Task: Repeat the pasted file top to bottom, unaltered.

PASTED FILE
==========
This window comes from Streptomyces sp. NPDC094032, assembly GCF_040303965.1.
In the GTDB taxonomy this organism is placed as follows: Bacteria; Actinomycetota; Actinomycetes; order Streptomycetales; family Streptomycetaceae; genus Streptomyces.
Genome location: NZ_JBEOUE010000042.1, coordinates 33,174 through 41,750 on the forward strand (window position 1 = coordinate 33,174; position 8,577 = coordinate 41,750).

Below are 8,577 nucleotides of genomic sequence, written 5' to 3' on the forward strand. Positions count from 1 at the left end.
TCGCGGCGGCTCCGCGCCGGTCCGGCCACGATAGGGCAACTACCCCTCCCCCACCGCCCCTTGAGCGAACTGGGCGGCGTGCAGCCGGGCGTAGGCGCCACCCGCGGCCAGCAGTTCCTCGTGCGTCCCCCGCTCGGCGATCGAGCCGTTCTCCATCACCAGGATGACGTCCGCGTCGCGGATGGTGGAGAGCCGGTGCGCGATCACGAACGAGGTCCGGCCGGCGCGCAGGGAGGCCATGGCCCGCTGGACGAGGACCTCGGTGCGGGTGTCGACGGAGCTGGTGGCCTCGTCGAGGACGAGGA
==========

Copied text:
This window comes from Streptomyces sp. NPDC094032, assembly GCF_040303965.1.
In the GTDB taxonomy this organism is placed as follows: Bacteria; Actinomycetota; Actinomycetes; order Streptomycetales; family Streptomycetaceae; genus Streptomyces.
Genome location: NZ_JBEOUE010000042.1, coordinates 33,174 through 41,750 on the forward strand (window position 1 = coordinate 33,174; position 8,577 = coordinate 41,750).

Below are 8,577 nucleotides of genomic sequence, written 5' to 3' on the forward strand. Positions count from 1 at the left end.
TCGCGGCGGCTCCGCGCCGGTCCGGCCACGATAGGGCAACTACCCCTCCCCCACCGCCCCTTGAGCGAACTGGGCGGCGTGCAGCCGGGCGTAGGCGCCACCCGCGGCCAGCAGTTCCTCGTGCGTCCCCCGCTCGGCGATCGAGCCGTTCTCCATCACCAGGATGACGTCCGCGTCGCGGATGGTGGAGAGCCGGTGCGCGATCACGAACGAGGTCCGGCCGGCGCGCAGGGAGGCCATGGCCCGCTGGACGAGGACCTCGGTGCGGGTGTCGACGGAGCTGGTGGCCTCGTCGAGGACGAGGA